U.S. Official: Drone Strikes Hit Positions Near U.S. Base in Syria

Unidentified drones struck positions near a U.S. military garrison located in a remote stretch of southeastern Syria close to the borders with Jordan and Iraq, Newsweek has learned.

Reports of the attack first spread across local outlets tied to the Syrian opposition and were later confirmed to Newsweek by a U.S. official. The official said the attacks involved an unmanned aircraft system (UAS) and "indirect fire" with "no casualties" reported.

A spokesperson for the U.S.-led coalition against the Islamic State militant group (ISIS) told Newsweek the coalition does not "have anything for release on this at the moment," and referred to U.S. Central Command's public affairs, which did not immediately respond to request for comment.

Reports of the strikes were also carried by the state-run Syrian Arab News Agency, as well as the opposition-linked Syrian Observatory for Human Rights, which said the attack struck near a cafeteria, a mosque and a food warehouse.

"It is not known whether 'the Islamic State' organization or Iranian militias are behind the attack," the monitor said, adding that it had no information on loss of human life.

The observatory also said its sources monitored the mobilization of U.S.-led coalition and partnered rebels of the Maghawir al-Thawra group around the time of the attack, noting "that this targeting is the first of its kind for the military base."

US, Army, Syria, rebels, Tanf, garrison
U.S. Army Green Berets drive through a partnered rebel force checkpoint after a joint patrol mission near Al-Tanf Garrison, Syria, April 29, 2020. Staff Sergeant William Howard/Special Operations Joint Task Force-Levant/U.S. Army

Maghawir al-Thawra is one of the last opposition groups to receive direct U.S. backing. On Tuesday, the group published footage of a joint mortar exercise with coalition forces in Al-Tanf.

Much of the remaining U.S. presence in Syria is focused in the country's northeast, where the Pentagon is partnered with the largely Kurdish Syrian Democratic Forces, which seek greater autonomy from the central government in Damascus and not necessarily to overthrow it.

Maghawir al-Thawra and the Syrian Democratic Forces have a common stated goal in defeating ISIS, which the Syrian government and its Russian and Iranian allies also oppose. But other anti-government elements continue strike at both the Syrian Democratic Forces and the Syrian government, whose personnel were targeted in twin bombings earlier Wednesday as a military bus crossed a bridge in central Damascus, killing at least 14 people in one of the first such attacks since the government retook much of the country from its rebel and jihadi foes years ago.

The operation was later claimed by the Saraya al-Qasioun insurgent faction.

Tensions remain across various frontlines in the country, however, and the U.S. has accused Iran and its allied militias deployed to Iraq and Syria of firing rockets and sending armed drones to attack U.S. military positions in both countries. The U.S. has occasionally retaliated against such strikes and has done so twice since President Joe Biden took office, most recently in June.

Other, unclaimed airstrikes largely blamed by local forces on Israel have attacked Iran-associated positions across Syria, including one such attack that hit the heart of the country in Palmyra. Both the Syrian Arab News Agency and Syrian Observatory for Human Rights reported on the killing of a Syrian soldier, while the latter added that three Iran-backed militiamen had also been slain.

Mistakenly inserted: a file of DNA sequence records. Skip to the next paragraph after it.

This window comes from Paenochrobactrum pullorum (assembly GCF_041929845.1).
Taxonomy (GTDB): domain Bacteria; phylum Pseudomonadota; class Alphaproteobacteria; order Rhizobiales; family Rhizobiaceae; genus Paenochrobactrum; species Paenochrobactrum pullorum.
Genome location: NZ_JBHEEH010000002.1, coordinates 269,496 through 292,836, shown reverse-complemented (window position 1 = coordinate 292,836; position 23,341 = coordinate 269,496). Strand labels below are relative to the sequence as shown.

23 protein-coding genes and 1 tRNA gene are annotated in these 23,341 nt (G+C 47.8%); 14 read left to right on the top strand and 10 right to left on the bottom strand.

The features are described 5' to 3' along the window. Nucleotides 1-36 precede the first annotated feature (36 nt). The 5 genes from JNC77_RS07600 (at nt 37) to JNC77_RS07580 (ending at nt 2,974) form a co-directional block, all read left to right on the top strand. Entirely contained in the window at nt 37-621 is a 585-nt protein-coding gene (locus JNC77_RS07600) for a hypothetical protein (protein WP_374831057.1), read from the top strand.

A statement later released by the "Operations Room of the Allies of Syria" and aired by a number of outlets such as the Al Manar outlet affiliated with the Iran-backed Lebanese Hezbollah movement said "a decision has been taken to respond to this attack in retaliation for the souls of the martyrs and the blood of the wounded," adding that, "the response will be harsh."

Last week's attack was said to have come from the direction of the Al-Tanf garrison, which is surrounded by a 55-kilometer (about 34-mile) deconfliction zone off-limits to non-coalition forces, and the Jordanian border.

Confirmation of Wednesday's strikes was also carried by Sabreen News, an outlet supportive of the Iran-aligned "Axis of Resistance" that includes militia groups seeking to expel U.S. forces from the region, though no attribution for the operation was given.

The Biden administration has so far denied any plans to withdraw from Syria, or to lift tight sanctions against Syrian President Bashar al-Assad, which the U.S. and a number of its allies accuse of war crimes. The United Nations Children's Fund (UNICEF) said up to four children were among those killed Wednesday when the Syrian military shelled the rebel-held town of Ariha, Idlib shortly after the deadly bombing in the capital.

But other U.S. partners in the region have steadily come to reengage with the leader ten years into the civil war in Syria.

After taking his first call from Jordanian King Abdullah II earlier this month since the crisis began, Assad spoke via telephone with the United Arab Emirates' de facto ruler, Abu Dhabi Crown Pince and Deputy Supreme Commander of the Armed Forces Sheikh Mohamed bin Zayed Al Nahyan.

"During the call, they talked about bilateral relations and ways to enhance them, and areas of bilateral cooperation between Syria and the UAE and joint efforts to expand them for the benefit of the two brotherly countries and peoples," according to Assad's office. "They also discussed the latest developments in the regional and international arenas."